||Islands of the Four Mountains, Aleutian Islands |
Note: This caption refers to the image versions labeled "NASA's Earth Observatory web site".
Morning sunlight illuminates the southeast-facing slopes of the Islands of the Four Mountains in this astronaut photograph from the International Space Station. The islands, part of the Aleutian Island chain, are actually the upper slopes of volcanoes rising from the sea floor; Carlisle, Cleveland, Herbert, and Tana. Carlisle and Herbert volcanoes are distinct cones and form separate islands. Cleveland volcano and the Tana volcanic complex form the eastern and western ends respectively of Chuginadak Island; a cloud bank obscures the connecting land mass in this image.
Cleveland volcano (peak elevation 1730 meters above sea level, or asl) is one of the most active in the Aleutian chain, with its most recent activity--eruptions and lava flow emplacement--taking place in May of 2013 (crew aboard the ISS captured an earlier eruption in 2006). The northernmost of the islands, Carlisle volcano's (peak elevation 1620 meters asl) last confirmed eruption occurred in 1828, with unconfirmed reports of activity in 1987. Herbert volcano (peak elevation 1280 meters asl) to the southwest displays a classic cone structure breached by a 2-kilometer wide summit caldera (image lower left), but there are no historical records of volcanic activity. The easternmost peak, Tana (1170 meters asl) is a volcanic complex comprised of two east-west trending volcanoes and associated younger cinder cones; like Herbert volcano, there is no historical record of activity at Tana.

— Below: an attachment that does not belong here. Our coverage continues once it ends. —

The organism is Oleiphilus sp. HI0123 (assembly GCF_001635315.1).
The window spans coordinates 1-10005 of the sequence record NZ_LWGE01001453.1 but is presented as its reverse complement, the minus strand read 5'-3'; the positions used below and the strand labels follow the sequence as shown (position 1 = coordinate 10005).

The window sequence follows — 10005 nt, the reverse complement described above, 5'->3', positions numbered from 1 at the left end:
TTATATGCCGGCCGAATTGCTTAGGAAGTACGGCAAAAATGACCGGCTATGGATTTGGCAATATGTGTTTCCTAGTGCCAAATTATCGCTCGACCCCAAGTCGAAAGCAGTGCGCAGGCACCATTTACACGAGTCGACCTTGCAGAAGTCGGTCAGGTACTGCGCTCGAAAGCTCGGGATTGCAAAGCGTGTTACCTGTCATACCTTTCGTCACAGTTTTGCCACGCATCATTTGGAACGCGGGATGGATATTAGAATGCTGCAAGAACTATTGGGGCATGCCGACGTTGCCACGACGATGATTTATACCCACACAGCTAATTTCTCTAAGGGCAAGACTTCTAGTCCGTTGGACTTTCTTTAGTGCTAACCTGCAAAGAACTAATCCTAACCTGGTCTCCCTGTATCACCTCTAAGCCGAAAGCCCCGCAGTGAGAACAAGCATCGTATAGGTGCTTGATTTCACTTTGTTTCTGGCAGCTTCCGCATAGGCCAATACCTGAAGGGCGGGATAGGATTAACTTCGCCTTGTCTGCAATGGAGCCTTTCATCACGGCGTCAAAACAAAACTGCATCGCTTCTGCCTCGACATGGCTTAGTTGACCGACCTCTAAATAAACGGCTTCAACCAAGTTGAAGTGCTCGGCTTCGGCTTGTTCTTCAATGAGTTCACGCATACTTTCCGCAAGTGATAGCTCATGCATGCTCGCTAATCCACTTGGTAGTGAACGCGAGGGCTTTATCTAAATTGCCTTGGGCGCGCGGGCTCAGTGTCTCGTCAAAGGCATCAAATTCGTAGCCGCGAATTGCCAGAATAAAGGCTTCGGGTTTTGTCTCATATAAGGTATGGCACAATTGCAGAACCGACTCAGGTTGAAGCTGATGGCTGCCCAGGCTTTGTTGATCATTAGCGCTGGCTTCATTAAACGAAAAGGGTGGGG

A layer of low cloud and/or fog obscures much of the lower elevations of the islands and the sea surface, but the clouds also indicate the general airflow pattern around and through the islands. Directly to the south-southeast of Cleveland volcano a Von Karman vortex street is visible. Shadows cast by the morning sun extend from the peaks towards the northwest. The peaks of all of the Four Islands have snow cover; this is distinct from the clouds due to both higher brightness (white versus gray) and specific location on the landscape.